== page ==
Consultation on Heritage Services

November 1, 20182:44 pmLeave a Comment

This week Surrey County Council has launched five consultations on a range of services. The Council wishes to hear the views of as many residents, partners, voluntary and community groups as possible by Friday 4 January 2019 to help it to shape those services for the future and set a sustainable budget. The consultations cover:

• Family resilience – children’s centres
• Special educational needs and disabilities
Libraries and cultural services
• Concessionary bus travel
• Community recycling centres

To get more details on what the Council is proposing, you can find the consultations online at:

The Libraries and cultural services survey includes the work done by Surrey Heritage. As someone who is interested in the services and opportunities that Heritage provides and values the unique historical collections in the care of Surrey History Centre, your views are vitally important in determining the future direction of our service. We would be extremely grateful if you would complete the short survey form,

The context for the survey can be found in the Cabinet papers which can be viewed on Surrey County Council’s website and which set out the Council’s plans, vision and the financial challenges it faces. At present the proposal is to reduce the Council’s net expenditure on its Cultural Services (covering Libraries, Heritage, Surrey Arts, Adult Learning and Registration) from £8.7 million to £4 million over two years. More about the Council’s suggested principles and future vision for Cultural Services can be found in its Transforming Libraries and Cultural Services in Surrey Strategy(pdf).

Please read the survey questions carefully; they provide you with an opportunity to say what you value about Heritage and the other parts of Surrey’s Cultural Services. We would particularly draw your attention to questions 2.1 and 4.3 in the survey where there is space for you to express your views more fully on the county’s heritage service and its future shape and role in meeting the Council’s priorities.

Have your say in all five surveys and spread the word to others, so that they can also give their views. In addition to the online consultations, the Council will be engaging with groups and interested parties to help inform and shape the outcomes of the consultations.

Thank you for your support with this.

Written by ESP Admin

5 thoughts on “Consultation on Heritage Services”

  1. Ken Burningham says:

    The heritage centre is a very important part of Surrey history keeping, As a family historian I would find it very sad if this extremely well run facility was to reduce the the number of hours it was open to the public.

    1. ESP Admin says:

      Dear Ken

      Many thanks for your support.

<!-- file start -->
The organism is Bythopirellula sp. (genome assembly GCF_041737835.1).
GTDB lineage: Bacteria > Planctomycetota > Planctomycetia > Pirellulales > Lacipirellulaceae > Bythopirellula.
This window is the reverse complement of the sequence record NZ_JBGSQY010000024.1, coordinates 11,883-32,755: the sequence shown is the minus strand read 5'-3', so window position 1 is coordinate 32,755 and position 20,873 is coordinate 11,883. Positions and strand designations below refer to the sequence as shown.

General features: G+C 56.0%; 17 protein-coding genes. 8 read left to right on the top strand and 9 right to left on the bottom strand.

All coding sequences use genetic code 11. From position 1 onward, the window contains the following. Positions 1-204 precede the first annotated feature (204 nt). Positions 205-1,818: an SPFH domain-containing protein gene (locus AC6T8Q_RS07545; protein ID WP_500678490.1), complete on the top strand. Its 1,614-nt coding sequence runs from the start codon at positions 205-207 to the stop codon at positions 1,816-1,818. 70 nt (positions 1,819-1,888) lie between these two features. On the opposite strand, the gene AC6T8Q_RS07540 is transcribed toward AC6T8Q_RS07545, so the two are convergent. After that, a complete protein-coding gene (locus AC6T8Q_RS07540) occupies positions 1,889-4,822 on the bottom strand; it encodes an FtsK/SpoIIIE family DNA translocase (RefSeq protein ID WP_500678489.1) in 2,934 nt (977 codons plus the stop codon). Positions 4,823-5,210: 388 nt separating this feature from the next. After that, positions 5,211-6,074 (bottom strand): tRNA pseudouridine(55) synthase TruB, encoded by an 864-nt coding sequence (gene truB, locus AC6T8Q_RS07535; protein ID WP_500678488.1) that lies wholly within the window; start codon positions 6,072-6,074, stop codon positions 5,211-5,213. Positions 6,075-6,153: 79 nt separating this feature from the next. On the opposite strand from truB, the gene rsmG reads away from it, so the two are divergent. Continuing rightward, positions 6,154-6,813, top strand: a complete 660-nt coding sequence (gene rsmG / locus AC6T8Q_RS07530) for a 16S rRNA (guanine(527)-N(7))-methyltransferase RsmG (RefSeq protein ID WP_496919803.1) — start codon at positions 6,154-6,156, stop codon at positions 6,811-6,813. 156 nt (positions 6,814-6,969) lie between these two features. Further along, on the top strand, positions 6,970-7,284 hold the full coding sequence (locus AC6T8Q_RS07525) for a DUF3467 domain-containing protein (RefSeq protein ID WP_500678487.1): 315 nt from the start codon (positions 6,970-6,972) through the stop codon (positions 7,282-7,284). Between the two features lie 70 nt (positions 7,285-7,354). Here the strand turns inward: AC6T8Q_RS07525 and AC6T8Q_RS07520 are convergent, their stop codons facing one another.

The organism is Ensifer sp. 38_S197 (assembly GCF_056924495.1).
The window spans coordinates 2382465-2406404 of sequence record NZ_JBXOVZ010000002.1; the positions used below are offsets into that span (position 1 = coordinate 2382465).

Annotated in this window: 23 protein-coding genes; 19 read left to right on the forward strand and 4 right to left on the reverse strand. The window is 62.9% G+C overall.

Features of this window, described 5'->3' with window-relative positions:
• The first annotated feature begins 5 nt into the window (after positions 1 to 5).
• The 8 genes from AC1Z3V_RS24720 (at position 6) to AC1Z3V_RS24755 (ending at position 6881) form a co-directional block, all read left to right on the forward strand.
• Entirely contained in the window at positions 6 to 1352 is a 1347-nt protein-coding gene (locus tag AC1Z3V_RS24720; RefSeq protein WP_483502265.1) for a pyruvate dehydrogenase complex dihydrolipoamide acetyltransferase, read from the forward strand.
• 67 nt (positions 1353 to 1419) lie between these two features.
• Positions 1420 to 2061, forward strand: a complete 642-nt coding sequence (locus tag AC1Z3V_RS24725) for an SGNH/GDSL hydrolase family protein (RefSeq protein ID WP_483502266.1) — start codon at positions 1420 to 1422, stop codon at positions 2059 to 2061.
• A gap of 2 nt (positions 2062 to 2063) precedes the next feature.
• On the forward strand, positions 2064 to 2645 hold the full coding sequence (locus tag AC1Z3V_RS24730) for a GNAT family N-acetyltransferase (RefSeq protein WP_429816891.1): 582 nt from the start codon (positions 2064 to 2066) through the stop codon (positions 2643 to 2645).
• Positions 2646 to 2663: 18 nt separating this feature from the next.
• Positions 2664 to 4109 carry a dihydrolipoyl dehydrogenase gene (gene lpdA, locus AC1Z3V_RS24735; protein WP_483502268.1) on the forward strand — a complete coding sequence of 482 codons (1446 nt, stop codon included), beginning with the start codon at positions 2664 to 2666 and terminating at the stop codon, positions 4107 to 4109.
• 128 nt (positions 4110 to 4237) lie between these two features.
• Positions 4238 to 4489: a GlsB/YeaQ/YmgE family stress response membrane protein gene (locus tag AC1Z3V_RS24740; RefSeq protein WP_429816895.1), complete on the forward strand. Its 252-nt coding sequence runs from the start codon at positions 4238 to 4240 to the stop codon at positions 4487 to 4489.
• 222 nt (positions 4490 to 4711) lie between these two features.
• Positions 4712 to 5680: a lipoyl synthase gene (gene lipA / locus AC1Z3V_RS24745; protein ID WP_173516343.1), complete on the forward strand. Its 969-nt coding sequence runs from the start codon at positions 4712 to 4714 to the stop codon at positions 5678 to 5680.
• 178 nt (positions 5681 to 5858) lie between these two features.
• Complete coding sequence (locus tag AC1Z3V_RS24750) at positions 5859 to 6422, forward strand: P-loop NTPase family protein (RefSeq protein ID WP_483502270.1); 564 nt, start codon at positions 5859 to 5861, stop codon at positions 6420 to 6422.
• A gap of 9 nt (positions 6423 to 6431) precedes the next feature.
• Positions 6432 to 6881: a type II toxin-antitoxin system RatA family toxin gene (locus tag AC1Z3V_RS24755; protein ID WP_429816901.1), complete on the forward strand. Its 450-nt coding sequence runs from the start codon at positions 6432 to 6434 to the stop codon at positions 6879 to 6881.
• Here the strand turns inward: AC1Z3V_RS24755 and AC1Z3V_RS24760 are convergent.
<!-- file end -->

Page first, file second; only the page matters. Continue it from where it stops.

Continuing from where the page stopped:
2. Brian Dalton says:

    Sadly, the priority for expenditure has to be the well being and security of individuals. This extends to social inclusion, particularly of the elderly and younger folk who, in my view are being lost to our community.
    For that reason our priority should be to protect the future of our archiving for the use of others who come later. the housing and maintenance of this must continue to be provided in as cheap and accessible way possible.
    A scheme to engross the archive electronically and store copies in “The Cloud”, whatever that is, should be a priority. The originals can be safely stored in cheap facilities which are inaccessible for people and only available upon payment.
    Meetings are important, but it is the meeting and not some grandiose edifice that we need to preserve.

    1. Michael Page says:

      Dear Brian

      Thank you for your comment. We agree that ensuring the amazing archive at Surrey History Centre is protected for future generations to enjoy should be a priority but sadly it would not be economical to digitise all the many millions of documents we hold on the six miles of shelving in Surrey History Centre. Some time ago we did a very rough calculation of what it would cost to create digital images of everything and a conservative estimate put the cost at around £20 million. On top of that we would have to factor in the costs of creating adequate metadata so the digital records could be accessed by researchers and the costs associated with storing and migrating the data periodically so that it remained secure and accessible. Digital information management is a rapidly changing world and we must always be alert to potential systems and software obsolescence.

      We also believe that, though digitisation has a vital role to play in making records accessible and protecting more vulnerable documents, there is a very real benefit to people to be able to consult the original documents and through that encounter get closer to the rich past of their community, county, and the people who lived there. Our on-going work with many community groups, schools, colleges, and residents of all age groups has shown that archives help to enhance people’s lives and promote wellbeing through the many benefits of education, collaboration and shared experiences.

      Michael Page
      County Archivist
      Surrey History Centre

      1. Cherry Eddy says:

        I found Brian Dalton’s comments very interesting & can see where he’s coming from. Perhaps a mixture of digitisation & storage of originals could be achieved, with a fee or donation for use of originals. Could more effort could be put into attracting more volunteers to help with the digitisation?
        I do agree that detailed research & teaching at schools benefit from the actual articles or documents where possible. Although copies are a good substitute in some cases.

        Cherry Eddy

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